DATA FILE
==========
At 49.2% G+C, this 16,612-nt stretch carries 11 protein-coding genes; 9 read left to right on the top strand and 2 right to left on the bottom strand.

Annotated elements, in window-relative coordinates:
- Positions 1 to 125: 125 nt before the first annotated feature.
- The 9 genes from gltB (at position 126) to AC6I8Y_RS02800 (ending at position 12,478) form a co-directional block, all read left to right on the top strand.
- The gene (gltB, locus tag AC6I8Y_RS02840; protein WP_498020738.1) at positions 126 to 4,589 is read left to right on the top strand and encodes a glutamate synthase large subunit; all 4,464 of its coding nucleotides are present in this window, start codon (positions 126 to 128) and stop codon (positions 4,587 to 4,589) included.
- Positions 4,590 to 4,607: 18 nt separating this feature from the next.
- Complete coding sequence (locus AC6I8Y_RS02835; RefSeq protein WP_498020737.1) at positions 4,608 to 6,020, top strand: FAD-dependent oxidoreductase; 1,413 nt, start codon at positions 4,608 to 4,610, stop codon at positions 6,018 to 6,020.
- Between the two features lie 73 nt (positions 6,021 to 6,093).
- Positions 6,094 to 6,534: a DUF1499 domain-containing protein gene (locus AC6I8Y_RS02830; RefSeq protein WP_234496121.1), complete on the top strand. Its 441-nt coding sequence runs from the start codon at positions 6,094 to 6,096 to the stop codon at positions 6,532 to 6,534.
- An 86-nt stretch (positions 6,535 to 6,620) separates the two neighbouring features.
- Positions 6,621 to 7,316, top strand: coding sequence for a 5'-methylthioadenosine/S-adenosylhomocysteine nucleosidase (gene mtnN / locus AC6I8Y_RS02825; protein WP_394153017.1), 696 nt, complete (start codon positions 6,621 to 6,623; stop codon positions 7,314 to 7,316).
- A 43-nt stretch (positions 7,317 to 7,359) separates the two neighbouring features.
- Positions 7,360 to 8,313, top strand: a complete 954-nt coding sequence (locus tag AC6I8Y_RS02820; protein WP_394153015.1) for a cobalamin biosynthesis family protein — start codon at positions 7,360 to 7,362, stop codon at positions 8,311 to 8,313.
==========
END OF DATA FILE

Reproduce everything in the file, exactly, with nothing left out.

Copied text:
At 49.2% G+C, this 16,612-nt stretch carries 11 protein-coding genes; 9 read left to right on the top strand and 2 right to left on the bottom strand.

Annotated elements, in window-relative coordinates:
- Positions 1 to 125: 125 nt before the first annotated feature.
- The 9 genes from gltB (at position 126) to AC6I8Y_RS02800 (ending at position 12,478) form a co-directional block, all read left to right on the top strand.
- The gene (gltB, locus tag AC6I8Y_RS02840; protein WP_498020738.1) at positions 126 to 4,589 is read left to right on the top strand and encodes a glutamate synthase large subunit; all 4,464 of its coding nucleotides are present in this window, start codon (positions 126 to 128) and stop codon (positions 4,587 to 4,589) included.
- Positions 4,590 to 4,607: 18 nt separating this feature from the next.
- Complete coding sequence (locus AC6I8Y_RS02835; RefSeq protein WP_498020737.1) at positions 4,608 to 6,020, top strand: FAD-dependent oxidoreductase; 1,413 nt, start codon at positions 4,608 to 4,610, stop codon at positions 6,018 to 6,020.
- Between the two features lie 73 nt (positions 6,021 to 6,093).
- Positions 6,094 to 6,534: a DUF1499 domain-containing protein gene (locus AC6I8Y_RS02830; RefSeq protein WP_234496121.1), complete on the top strand. Its 441-nt coding sequence runs from the start codon at positions 6,094 to 6,096 to the stop codon at positions 6,532 to 6,534.
- An 86-nt stretch (positions 6,535 to 6,620) separates the two neighbouring features.
- Positions 6,621 to 7,316, top strand: coding sequence for a 5'-methylthioadenosine/S-adenosylhomocysteine nucleosidase (gene mtnN / locus AC6I8Y_RS02825; protein WP_394153017.1), 696 nt, complete (start codon positions 6,621 to 6,623; stop codon positions 7,314 to 7,316).
- A 43-nt stretch (positions 7,317 to 7,359) separates the two neighbouring features.
- Positions 7,360 to 8,313, top strand: a complete 954-nt coding sequence (locus tag AC6I8Y_RS02820; protein WP_394153015.1) for a cobalamin biosynthesis family protein — start codon at positions 7,360 to 7,362, stop codon at positions 8,311 to 8,313.